About eight hours after Challenger and its crew were lost, President Reagan addressed the nation on television; by a quirk of circumstance, a State of the Union address had been scheduled for January 28 well before the shuttle launch was delayed to this date. Reagan’s emoting about the fallen astronauts, for once, didn’t look glib or forced, yet I still thought with a trace of guilt that he nevertheless looked like something of a bumbling ass, prating on about American glory when this was theoretically the furthest thing from the minds of citizens of all of Planet Earth. 20 years later I would come to understand that this sort of mien, an apple-shining grin underlain by a trace of wanting to just get back to the damned ballgame, is perhaps obligatory in order to maintain a proper presidential bearing.
In the weeks following the disaster, when the extended Concord High School community became as morbidly and righteously — if not quite as dispassionately — drawn to the whys and the hows of the disaster as everyone else, it became obvious that the decision to launch the Shuttle in freezing conditions had been a lethal miscalculation.
Rapidly materializing in the relentless scope of public accusation and blame was Morton-Thiokol International (now ATK Launch Systems), the manufacturer of the infamous O-ring that became virtually synonymous with the corporate name. Despite hearing the term too many times to count in the aftermath of the explosion, few people I knew bothered to learn what an “O-Ring” actually was or what it was for, despite its being as simple a thing as it sounds.
In those days, the Concord Monitor was an afternoon newspaper, and the headline on January 28, 1986, succinct, aghast and in a Times-style font, stretched entirely across the width of the page: “Shuttle Explodes.” Although no one was rushing to point such things out at the time, this is technically incorrect. From a physical standpoint, the rapid chain of events — the rupture of a seal in Challenger’s right solid rocket booster (SRB), severe damage to its external fuel tank as a result of exposure to flames from the booster, and the consequent disintegration of the orbiter itself — are well understood.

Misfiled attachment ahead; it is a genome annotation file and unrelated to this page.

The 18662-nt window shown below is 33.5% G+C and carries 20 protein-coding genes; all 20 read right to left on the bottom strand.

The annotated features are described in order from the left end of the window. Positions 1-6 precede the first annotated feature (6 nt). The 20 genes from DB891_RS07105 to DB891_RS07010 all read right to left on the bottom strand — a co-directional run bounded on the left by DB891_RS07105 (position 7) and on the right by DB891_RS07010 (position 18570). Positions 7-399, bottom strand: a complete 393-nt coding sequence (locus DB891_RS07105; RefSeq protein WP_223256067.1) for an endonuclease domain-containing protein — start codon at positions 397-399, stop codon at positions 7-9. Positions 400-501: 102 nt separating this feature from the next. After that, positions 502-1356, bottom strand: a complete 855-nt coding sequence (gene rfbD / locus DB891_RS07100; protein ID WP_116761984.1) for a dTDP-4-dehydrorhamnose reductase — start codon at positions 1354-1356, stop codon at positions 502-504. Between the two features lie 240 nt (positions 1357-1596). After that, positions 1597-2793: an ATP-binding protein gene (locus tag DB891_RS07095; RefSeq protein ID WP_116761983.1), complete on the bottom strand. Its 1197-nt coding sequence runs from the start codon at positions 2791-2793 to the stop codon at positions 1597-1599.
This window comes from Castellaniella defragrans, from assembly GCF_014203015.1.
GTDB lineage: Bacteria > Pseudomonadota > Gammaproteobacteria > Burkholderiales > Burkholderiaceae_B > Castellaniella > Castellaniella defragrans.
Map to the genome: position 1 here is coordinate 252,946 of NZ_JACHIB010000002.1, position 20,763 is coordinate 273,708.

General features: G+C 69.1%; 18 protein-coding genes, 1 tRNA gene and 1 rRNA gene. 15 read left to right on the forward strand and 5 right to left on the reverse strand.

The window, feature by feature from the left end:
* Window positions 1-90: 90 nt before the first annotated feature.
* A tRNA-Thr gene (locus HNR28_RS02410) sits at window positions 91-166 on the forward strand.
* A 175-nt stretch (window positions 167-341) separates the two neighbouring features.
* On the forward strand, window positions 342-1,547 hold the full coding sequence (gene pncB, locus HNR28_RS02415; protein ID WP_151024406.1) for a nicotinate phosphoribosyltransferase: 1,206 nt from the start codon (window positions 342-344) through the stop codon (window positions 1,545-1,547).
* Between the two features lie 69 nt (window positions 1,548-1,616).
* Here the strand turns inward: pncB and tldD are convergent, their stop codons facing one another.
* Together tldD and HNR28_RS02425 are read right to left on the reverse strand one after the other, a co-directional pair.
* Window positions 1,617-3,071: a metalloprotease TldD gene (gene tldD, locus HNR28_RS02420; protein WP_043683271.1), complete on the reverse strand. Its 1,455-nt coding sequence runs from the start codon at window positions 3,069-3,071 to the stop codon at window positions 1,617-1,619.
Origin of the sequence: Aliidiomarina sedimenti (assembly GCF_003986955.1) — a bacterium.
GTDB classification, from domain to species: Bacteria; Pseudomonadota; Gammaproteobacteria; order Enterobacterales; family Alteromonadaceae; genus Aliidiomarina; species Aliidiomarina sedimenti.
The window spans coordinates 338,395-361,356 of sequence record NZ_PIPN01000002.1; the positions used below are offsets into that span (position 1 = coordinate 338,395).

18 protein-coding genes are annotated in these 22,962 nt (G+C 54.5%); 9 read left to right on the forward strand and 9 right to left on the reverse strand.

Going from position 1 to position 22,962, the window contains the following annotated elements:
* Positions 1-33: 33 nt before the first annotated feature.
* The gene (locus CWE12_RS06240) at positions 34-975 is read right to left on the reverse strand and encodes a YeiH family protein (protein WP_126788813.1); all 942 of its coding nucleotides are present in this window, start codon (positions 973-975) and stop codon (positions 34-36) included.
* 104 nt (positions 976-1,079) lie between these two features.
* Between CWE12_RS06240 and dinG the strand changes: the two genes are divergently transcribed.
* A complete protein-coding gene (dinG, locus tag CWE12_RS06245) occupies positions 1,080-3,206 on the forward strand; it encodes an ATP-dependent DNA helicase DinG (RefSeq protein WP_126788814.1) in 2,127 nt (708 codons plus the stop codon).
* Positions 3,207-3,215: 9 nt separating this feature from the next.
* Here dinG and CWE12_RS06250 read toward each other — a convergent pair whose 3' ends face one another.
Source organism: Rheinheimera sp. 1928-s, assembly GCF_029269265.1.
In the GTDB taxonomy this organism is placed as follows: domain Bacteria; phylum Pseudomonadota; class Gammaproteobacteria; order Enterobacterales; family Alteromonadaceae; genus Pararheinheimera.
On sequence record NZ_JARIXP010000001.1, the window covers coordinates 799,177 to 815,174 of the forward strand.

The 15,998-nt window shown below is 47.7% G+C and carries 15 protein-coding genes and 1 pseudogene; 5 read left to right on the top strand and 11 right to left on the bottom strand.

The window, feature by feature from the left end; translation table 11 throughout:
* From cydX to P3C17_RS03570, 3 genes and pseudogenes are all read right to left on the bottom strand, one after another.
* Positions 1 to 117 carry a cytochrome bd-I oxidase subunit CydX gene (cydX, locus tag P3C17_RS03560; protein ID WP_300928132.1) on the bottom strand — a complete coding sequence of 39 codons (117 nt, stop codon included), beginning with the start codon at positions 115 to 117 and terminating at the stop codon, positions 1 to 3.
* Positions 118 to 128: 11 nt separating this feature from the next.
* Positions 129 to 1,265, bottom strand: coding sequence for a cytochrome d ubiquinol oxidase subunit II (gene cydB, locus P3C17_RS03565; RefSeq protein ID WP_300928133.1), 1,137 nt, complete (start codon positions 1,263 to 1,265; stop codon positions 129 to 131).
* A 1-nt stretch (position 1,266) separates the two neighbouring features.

In the hours before the launch, engineers from both NASA and Morton-Thiokol expressed concern about the cold-weather performance of the booster O-rings, arguing that it might not do its job below roughly 53 degrees Fahrenheit and could therefore allow fuel to escape. The low temperature at Cape Canaveral on the early morning of the 28th was about 30 degrees. When the O-ring failed, effectively shredding the spaceship and killing seven astronauts, it was exactly what engineers had warned could happen. In addition, engineers at Rockwell International, the civilian contractor responsible for most of the Shuttle’s construction, warned that chunks of ice that had accumulated on the launch “pad” itself could cause problems during lift-off, either structurally or as a result of being sucked into the engines (as in a classic airplane bird strike). In the end, these various admonitions were disregarded by both NASA and Morton Thiokol managers, and the launch was initiated in late morning.
Here, diagrammatically, is what the shuttle system consists of: orbiter, two SRBs and an external fuel tank.